Up to 10% of women develop endometriosis during their reproductive years. Researchers from Iran review whether curcumin, a compound found in turmeric, can reduce inflammation and pain and inhibit the disease progression of endometriosis.

What is Endometriosis?

Endometriosis is a painful reproductive disorder in which uterine tissue grows outside the uterus.  Most commonly, this misplaced endometrial tissue is found on the outside of the uterus, the Fallopian tubes, or the ovaries. As endometrial tissue, it reacts to your monthly cycle of hormones as it normally would: filling with blood, thickening, and then breaking down. Yet, because there is nowhere for this blood and tissue to go as it sloughs off, it builds up and can cause intense abdominal pain. Scarring can occur when the immune system attacks this tissue as “foreign”. In some cases, this scarring can interfere with pregnancy.To date, the exact cause of this endometriosis is not understood, but the immune system and inflammation have been considered as pivotal factors in the disease’s progression.

Endometriosis Treatments

Currently, there is no cure for endometriosis. Recommendations to ease the pain associated with this disease include warm baths, applying a hot-water bottle to the abdomen, and ibuprofen or acetaminophen. Some women take birth control pills to moderate the bleeding and cramping associated with their periods. In severe cases, doctors can stop menstruation, either with drugs or surgery; however, this is not helpful for women who want to conceive.

Some women also use homeopathy to manage their endometriosis pain. For example, the spice, turmeric, which contains the polyphenol curcumin, has long been thought to contain antioxidant and strong anti-inflammatory properties. However, few studies have investigated the effects of curcumin on endometriosis. In a recent study published in Biomedicine & Pharmacotherapy, researchers from Iran reviewed the effects.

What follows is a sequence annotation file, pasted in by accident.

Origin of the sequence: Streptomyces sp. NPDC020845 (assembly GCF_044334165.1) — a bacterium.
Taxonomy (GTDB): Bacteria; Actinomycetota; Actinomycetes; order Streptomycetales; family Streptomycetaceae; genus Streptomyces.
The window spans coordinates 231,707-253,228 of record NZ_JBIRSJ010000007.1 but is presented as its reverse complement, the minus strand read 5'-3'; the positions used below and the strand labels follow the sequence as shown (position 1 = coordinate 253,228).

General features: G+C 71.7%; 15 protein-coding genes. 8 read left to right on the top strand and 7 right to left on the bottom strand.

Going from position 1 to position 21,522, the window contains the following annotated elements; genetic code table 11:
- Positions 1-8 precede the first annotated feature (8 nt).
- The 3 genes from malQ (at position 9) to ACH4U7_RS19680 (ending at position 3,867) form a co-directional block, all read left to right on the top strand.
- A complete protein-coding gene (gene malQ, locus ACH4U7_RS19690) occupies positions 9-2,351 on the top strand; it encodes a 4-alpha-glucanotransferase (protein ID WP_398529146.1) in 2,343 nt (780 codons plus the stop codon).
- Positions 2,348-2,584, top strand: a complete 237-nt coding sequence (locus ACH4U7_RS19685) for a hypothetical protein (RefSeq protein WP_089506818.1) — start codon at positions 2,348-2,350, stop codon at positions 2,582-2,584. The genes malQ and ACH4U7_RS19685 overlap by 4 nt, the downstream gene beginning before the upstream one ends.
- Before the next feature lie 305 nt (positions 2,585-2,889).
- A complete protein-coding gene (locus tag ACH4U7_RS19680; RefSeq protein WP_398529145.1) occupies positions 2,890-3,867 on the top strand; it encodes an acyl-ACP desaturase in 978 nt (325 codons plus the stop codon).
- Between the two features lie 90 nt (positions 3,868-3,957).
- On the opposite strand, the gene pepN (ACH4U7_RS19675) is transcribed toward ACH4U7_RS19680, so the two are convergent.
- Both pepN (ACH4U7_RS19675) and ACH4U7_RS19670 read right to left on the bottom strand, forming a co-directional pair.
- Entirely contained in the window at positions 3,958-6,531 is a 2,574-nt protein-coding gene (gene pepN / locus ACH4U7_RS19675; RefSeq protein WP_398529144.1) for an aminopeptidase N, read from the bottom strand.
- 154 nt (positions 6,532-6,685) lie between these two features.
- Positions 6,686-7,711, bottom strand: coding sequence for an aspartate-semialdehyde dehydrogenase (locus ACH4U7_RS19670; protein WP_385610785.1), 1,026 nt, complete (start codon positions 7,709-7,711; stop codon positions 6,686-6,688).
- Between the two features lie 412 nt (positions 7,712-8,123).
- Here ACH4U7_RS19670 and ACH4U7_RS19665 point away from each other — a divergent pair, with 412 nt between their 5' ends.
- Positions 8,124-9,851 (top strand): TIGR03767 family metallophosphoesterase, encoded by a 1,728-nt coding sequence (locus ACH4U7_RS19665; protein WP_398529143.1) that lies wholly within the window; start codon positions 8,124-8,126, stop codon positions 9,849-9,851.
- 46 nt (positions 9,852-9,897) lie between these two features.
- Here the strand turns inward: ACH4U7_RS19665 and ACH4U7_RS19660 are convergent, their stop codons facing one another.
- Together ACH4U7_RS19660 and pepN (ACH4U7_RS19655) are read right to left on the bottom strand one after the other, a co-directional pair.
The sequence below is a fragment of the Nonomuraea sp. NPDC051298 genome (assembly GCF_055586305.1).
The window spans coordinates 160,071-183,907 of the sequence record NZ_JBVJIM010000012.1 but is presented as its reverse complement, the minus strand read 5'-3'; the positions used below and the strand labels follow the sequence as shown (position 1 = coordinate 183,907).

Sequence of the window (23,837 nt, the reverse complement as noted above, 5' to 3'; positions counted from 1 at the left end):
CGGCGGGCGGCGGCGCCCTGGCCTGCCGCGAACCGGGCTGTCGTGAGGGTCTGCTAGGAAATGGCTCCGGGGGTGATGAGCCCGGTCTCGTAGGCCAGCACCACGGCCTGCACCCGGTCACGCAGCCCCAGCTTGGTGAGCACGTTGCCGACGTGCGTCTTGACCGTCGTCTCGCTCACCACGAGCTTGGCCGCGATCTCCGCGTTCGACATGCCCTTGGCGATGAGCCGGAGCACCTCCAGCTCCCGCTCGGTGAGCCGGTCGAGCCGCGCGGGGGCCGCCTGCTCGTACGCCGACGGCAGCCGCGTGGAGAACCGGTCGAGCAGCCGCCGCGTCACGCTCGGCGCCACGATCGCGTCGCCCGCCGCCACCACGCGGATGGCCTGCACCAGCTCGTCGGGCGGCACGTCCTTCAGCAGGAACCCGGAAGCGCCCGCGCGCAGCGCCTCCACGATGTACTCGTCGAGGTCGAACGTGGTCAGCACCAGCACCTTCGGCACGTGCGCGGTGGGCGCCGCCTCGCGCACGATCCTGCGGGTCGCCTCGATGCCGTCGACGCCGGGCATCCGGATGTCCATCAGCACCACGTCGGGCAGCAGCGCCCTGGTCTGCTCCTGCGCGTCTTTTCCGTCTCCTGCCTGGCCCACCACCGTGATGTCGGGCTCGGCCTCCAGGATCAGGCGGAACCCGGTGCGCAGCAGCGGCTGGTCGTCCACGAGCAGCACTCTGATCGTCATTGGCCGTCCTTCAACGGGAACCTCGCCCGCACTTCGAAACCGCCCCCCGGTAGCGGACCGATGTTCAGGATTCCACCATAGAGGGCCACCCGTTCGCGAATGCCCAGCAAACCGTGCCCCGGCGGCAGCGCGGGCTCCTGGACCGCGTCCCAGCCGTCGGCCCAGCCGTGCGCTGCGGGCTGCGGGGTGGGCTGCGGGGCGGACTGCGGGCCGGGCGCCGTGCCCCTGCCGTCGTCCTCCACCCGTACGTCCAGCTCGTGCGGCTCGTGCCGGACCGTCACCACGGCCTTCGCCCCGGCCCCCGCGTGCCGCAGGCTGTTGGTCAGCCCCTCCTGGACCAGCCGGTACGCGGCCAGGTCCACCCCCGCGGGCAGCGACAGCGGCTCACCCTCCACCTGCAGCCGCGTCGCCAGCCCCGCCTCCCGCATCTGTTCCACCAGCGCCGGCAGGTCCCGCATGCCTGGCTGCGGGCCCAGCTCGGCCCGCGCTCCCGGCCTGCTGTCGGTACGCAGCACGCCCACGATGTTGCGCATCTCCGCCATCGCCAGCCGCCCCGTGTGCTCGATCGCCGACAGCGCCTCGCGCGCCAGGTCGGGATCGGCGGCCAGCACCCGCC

Studies Show Curcumin as Generally Safe and Effective

The limited in-vitro and animal studies indicate that curcumin can reduce inflammation by suppressing inflammatory cytokine expression. In addition, there is some evidence that curcumin may reduce the disease progression by inhibiting the invasion, attachment, and angiogenesis of endometrial lesions. Curcumin is generally recognized as safe to use by the US Food and Drug Administration, and studies have demonstrated its safety up to at least 15 mg per day. However, data on its effectiveness is limited and, at times, contradictory.

Written by Debra A. Kellen, PhD


(1) Arablou, T., & Kolahdouz-Mohammadi, R. (2018). Curcumin and endometriosis: Review on potential roles and molecular mechanisms. Biomedicine & Pharmacotherapy97, 91-97. DOI: 10.1016/j.biopha.2017.10.119
(2) American College of Obstetricians and Gynecologists (ACOG). Management of endometriosis. Washington (DC): American College of Obstetricians and Gynecologists (ACOG); 2010 Jul.
(3) Mayo Clinic, Endometriosis: Overview, Sept. 11, 2010  downloaded from https://www.mayoclinic.org/diseases-conditions/endometriosis/symptoms-causes/syc-20354656

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